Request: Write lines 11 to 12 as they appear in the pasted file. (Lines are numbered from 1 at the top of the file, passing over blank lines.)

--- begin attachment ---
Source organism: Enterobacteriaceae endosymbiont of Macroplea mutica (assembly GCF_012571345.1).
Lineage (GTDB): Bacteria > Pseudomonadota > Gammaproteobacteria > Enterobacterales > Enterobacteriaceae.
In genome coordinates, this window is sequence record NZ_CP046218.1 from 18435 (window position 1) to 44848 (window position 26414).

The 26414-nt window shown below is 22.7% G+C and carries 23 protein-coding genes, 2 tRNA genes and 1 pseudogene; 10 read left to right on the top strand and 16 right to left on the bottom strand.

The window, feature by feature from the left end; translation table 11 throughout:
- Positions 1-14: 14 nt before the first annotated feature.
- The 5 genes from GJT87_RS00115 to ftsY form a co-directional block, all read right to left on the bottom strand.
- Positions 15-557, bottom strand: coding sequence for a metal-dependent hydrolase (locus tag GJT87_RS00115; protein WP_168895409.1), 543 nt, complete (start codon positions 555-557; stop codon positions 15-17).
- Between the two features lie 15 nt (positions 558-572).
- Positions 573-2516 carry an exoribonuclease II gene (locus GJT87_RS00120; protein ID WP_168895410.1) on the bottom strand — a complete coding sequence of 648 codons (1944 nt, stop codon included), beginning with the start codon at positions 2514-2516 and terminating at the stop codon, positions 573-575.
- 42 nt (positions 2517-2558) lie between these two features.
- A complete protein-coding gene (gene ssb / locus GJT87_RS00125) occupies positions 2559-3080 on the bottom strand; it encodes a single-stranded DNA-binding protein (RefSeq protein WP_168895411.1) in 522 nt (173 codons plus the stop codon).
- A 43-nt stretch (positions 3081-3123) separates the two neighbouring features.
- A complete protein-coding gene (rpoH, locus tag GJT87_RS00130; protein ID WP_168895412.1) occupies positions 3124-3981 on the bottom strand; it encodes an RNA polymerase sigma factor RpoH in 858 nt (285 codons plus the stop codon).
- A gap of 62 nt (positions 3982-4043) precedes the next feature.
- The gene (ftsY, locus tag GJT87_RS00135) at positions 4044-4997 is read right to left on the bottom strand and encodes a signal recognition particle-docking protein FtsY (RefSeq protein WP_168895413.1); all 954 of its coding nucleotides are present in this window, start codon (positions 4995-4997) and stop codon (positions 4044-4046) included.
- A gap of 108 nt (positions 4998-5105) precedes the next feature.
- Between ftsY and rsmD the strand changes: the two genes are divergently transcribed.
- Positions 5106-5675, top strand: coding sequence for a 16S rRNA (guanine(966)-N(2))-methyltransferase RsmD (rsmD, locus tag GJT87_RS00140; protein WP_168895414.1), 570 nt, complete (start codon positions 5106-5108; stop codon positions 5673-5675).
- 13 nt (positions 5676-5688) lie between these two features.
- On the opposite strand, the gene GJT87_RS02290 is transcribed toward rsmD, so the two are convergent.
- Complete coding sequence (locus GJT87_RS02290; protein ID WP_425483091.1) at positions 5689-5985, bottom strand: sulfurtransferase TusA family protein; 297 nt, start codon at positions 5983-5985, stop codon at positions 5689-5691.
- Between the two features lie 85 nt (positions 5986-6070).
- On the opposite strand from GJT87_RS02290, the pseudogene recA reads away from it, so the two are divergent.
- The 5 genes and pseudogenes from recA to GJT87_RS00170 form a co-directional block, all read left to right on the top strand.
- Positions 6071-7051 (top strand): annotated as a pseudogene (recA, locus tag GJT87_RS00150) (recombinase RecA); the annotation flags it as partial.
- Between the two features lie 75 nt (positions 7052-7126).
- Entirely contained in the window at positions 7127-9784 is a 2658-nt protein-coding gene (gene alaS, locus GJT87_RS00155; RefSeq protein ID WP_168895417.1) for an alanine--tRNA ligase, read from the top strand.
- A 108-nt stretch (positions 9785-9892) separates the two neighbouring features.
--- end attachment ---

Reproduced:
- 42 nt (positions 2517-2558) lie between these two features.
- A complete protein-coding gene (gene ssb / locus GJT87_RS00125) occupies positions 2559-3080 on the bottom strand; it encodes a single-stranded DNA-binding protein (RefSeq protein WP_168895411.1) in 522 nt (173 codons plus the stop codon).